NotesFAQContact Us
Search Tips
ERIC Number: ED260313
Record Type: RIE
Publication Date: 1985-Mar
Pages: 14
Abstractor: N/A
Reference Count: 0
Student Affairs Educational Activities Research: A Method for Measuring and Documenting Performance Achievement.
Preston, Frederick R.; Schetlin, Eleanor M.
Although much has been written in support of a student development role for the student affairs professional, research documentation is lacking on the contributions made by student affairs staff to the development of students. A simple research methodology, which could be easily replicated on college campuses, to begin providing these missing data was field tested at one state university. Student affairs personnel completed a three-part questionnaire covering their contributions to the educational climate of the campus, research activity, and the publishing of professional books, journals, and in-house publications. Each educational/instructional response was to include the topic, academic format and developmental focus of all presentations made, and other relevant information. The results described a broad range of activities for these student affairs professionals: credit-bearing courses; student staff development lectures, seminars, or workshops; staff presentations to off-campus groups; consulting experiences; a continuing education conference; activities promoting student, faculty, and staff interaction; informational lectures and research projects; and various publications. This evaluation approach should be appropriate to most campuses wishing to document the activities of their student affairs personnel. (Response data are presented in tables to provide a useful method for quantification, a clear display of the divisional activities, and a detailed statement of the academic credentials of the persons sponsoring each activity.) (NRB)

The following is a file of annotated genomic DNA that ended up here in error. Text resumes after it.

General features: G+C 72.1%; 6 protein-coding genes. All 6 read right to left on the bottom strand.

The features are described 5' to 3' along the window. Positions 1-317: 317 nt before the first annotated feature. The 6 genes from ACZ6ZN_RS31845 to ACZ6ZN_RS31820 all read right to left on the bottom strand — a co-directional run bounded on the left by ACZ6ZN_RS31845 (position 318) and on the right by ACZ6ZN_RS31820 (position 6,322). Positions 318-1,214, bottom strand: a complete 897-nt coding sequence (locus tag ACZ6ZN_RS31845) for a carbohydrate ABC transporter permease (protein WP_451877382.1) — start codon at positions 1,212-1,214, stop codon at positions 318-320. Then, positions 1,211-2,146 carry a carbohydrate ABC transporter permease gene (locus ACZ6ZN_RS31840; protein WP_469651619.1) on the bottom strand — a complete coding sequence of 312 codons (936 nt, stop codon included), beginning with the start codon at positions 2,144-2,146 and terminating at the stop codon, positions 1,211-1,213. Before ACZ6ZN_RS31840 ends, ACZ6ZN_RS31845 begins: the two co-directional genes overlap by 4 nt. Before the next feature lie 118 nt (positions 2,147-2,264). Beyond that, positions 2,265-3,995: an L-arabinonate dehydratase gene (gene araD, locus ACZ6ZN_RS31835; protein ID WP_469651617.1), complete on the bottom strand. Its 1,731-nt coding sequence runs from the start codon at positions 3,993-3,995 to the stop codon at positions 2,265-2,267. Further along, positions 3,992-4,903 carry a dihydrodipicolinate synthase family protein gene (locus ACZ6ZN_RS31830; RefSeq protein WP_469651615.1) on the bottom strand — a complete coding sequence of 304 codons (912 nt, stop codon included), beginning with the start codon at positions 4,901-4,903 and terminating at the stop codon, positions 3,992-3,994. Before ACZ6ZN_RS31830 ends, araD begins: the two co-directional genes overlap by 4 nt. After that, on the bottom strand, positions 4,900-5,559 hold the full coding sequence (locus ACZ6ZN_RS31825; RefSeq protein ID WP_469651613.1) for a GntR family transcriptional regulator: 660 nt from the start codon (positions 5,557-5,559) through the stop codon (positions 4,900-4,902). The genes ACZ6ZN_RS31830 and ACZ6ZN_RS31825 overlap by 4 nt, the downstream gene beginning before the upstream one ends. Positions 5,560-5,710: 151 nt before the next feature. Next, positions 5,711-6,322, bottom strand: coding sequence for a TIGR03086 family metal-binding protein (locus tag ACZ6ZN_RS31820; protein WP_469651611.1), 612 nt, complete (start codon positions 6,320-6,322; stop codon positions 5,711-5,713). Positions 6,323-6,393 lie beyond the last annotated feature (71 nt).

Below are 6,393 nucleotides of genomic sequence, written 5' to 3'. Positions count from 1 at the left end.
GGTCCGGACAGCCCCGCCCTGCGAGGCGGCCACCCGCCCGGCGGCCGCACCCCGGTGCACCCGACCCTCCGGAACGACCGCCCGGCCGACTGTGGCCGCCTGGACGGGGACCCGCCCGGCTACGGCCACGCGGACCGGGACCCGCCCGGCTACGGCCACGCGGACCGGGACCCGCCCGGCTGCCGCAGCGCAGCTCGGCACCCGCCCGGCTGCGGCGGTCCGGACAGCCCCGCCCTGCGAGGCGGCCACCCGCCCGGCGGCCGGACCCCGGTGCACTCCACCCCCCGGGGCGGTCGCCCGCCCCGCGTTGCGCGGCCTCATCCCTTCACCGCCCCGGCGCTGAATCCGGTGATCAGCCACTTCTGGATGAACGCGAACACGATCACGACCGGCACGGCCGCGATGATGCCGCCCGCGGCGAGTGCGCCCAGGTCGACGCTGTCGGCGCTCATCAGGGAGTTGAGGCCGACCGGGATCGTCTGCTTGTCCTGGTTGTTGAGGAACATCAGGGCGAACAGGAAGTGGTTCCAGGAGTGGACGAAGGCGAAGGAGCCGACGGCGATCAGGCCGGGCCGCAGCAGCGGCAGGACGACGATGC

Publication Type: Reports - General; Speeches/Meeting Papers
Education Level: N/A
Audience: Practitioners; Researchers
Language: English
Sponsor: N/A
Authoring Institution: N/A
Note: Paper presented at the Annual Meeting of the American College Personnel Association (Boston, MA, March 24-27, 1985).